But this morning, as I ponder the most important trends to me throughout 2015, I force myself to think critically about where I am today and where I want to focus next year. So at the risk of giving you yet another cliché “year in review” article, I think it’s important I share some really impactful observations throughout 2015. These five trends will be based solely in data, and require heightened scrutiny next year as I continue to strive towards my MTG financial goals – a full tuition for my son’s college education.

One day at a time.

Observation # 1 – The Impact of Fetches and the Super Mythic Rare

The rest of this content is only visible to ProTrader members.

To learn how ProTrader can benefit YOU, click here to watch our short video.

expensive cards

ProTrader: Magic doesn’t have to be expensive.

PROTRADER: A Farewell to Khans

December: the time of year when players start to get bored of the new Draft format. Battle for Zendikar is a deeper set than most, and I’ve fired more than 30 events in the last couple months, but it’s starting to lose its luster. Part of the problem is that the set doesn’t really have a ton of value in it. With the rotation of Khans of Tarkir and Fate Reforged, however, we may see that change.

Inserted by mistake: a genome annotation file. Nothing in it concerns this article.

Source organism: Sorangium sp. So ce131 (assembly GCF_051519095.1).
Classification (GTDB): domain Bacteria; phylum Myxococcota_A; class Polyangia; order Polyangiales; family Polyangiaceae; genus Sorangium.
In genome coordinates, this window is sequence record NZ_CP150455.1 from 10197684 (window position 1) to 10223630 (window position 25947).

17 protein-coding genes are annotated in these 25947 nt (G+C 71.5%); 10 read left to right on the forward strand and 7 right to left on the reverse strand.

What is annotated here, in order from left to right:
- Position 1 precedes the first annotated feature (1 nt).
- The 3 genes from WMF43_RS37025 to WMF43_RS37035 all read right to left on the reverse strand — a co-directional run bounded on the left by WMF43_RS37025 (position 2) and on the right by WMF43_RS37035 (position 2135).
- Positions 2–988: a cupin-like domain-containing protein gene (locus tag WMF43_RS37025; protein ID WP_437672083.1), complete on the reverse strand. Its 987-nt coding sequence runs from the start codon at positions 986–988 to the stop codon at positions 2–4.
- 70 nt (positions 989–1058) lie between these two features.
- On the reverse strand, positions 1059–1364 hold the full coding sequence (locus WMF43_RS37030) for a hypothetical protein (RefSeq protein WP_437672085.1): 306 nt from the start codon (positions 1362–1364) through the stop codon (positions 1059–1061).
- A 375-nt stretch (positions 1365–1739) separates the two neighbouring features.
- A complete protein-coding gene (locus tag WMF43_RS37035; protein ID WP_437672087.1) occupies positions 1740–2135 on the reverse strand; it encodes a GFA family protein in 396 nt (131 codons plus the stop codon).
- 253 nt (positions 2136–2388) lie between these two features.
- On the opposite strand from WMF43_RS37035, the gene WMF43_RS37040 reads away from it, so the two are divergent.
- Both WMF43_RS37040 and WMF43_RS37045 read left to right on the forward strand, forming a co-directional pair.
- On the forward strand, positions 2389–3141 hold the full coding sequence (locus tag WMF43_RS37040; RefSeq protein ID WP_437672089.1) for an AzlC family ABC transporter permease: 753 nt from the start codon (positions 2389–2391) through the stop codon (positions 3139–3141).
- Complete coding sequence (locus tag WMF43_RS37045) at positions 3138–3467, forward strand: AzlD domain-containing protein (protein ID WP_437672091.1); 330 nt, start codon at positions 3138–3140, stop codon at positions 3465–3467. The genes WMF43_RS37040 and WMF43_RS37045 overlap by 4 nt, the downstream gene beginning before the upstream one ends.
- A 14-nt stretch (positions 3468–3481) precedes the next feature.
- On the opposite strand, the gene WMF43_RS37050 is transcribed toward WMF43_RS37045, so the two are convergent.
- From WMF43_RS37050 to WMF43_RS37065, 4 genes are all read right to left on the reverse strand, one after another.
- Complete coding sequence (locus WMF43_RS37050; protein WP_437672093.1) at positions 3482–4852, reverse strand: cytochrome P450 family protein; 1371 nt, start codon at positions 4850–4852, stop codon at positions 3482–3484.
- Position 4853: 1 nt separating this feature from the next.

The rest of this content is only visible to ProTrader members.

To learn how ProTrader can benefit YOU, click here to watch our short video.

expensive cards

ProTrader: Magic doesn’t have to be expensive.

Standard Deck Value Check

There seems to be an uproar this Battle for Zendikar standard season with the price of Standard decks. Never before since the original Zendikar block have Standard decks reached heights bordering on $1,000 – at least during the first few weeks of the set’s release. However, the price of decks has settled back down even though everyone is playing three or four colors since we have fetchlands and fetchable duals in Standard.

Looking at the price of top decks of the format, we are safely now below the $1,000 mark.

Price of Standard Decks as of 11/21/2015

Screen Shot 2015-11-21 at 5.37.32 PM